Modelled with a pair of chilong handles, it was finely enamelled on each side with an iron-red bat, peaches on a branch and two pink-five-clawed dragons. It had chips to the neck and the foot rim but this was reflected in the estimate of £30,000-50,000.
An identical vase was sold at Bonhams in 2014 for £175,000 and this example, which came from a private collection in Dorset, took the same sum.
“Skilfully potted and beautifully decorated, this was an exceptional example of imperial porcelain”, said Lee Young, managing director. “We expected this lot to have significant attention and, hotly contested on 16 phone lines, we were certainly not wrong.”
Duke’s (25% buyer’s premium) sale in Dorchester on December 9 included a 4¼in (11cm) coral ground bowl painted with flowers in famille verte enamels that carried an underglaze blue Kangxi (1662-1722) yuzhi mark. These special yuzhi reign (‘made for imperial use of …’) items suggest a closer relationship to the imperial court and one of the few instances where the Jingdezhen potters received specific instructions as to the style of the underglaze-blue mark.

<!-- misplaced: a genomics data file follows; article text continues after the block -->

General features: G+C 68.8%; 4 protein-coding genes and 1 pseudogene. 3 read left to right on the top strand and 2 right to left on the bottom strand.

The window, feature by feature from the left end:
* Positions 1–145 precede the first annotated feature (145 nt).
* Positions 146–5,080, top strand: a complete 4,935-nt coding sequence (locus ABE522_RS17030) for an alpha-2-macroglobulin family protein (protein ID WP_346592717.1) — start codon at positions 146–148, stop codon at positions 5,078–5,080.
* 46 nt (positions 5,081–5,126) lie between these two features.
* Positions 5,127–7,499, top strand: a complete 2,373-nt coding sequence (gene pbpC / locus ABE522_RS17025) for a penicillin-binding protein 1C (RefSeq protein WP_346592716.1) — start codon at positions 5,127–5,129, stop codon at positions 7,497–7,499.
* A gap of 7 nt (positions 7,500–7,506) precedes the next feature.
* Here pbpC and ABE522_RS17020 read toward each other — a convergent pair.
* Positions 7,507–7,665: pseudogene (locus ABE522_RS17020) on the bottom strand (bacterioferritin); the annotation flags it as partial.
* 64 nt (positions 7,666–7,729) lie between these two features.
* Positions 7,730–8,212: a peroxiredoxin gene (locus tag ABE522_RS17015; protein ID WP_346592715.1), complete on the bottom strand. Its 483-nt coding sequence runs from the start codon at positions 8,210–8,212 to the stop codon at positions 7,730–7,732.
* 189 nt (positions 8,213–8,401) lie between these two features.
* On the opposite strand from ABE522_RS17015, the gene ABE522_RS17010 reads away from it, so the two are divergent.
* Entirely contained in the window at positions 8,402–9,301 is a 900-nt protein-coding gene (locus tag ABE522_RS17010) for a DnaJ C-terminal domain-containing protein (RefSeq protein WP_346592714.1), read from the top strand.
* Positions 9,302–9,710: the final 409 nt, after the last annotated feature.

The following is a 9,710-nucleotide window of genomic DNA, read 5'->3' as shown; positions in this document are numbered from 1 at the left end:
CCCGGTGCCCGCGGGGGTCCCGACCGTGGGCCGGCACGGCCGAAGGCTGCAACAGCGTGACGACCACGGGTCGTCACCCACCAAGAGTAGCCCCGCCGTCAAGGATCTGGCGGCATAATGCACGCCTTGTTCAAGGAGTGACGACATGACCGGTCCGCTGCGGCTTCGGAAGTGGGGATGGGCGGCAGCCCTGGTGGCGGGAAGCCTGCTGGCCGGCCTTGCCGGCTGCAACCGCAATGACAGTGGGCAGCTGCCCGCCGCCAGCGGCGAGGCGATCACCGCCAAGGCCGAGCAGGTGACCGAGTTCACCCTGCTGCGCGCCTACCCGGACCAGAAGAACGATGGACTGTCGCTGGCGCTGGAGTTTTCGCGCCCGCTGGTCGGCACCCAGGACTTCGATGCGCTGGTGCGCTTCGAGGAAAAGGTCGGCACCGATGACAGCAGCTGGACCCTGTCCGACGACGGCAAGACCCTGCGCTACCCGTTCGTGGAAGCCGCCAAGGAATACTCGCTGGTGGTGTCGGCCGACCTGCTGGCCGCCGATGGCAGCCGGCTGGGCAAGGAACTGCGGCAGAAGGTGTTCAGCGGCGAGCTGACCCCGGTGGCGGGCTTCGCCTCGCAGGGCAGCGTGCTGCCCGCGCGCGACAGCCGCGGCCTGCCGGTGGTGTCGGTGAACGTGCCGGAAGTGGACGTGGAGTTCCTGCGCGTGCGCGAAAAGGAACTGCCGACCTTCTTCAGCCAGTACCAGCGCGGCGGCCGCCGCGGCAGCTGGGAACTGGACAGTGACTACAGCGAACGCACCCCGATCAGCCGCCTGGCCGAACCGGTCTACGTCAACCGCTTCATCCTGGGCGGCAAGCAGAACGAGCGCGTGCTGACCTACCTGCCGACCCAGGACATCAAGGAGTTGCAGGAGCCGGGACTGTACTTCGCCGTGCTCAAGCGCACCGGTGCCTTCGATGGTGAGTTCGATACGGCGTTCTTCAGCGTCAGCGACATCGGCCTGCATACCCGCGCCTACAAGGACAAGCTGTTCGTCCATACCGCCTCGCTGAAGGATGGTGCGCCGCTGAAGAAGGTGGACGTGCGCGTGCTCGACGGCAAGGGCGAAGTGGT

They may have been enamelled in the imperial workshops in the Forbidden City of Beijing. Bowls of this type, thought to date from the end of Kangxi’s long reign, are held in important private and museum collections worldwide.
This example, which was ‘acquired by the grandparents of the present owner and thence by descent’, had a paper label for L Wannieck Paris, 158. Léon Wannieck was a Parisian Asian art dealer in the first half of the 20th century.
Duke’s was unsure it was of the period but, estimated at £8000-12,000, it took £170,000 – a sum closer to that achieved by Kangxi mark and period bowls of this type in Hong Kong.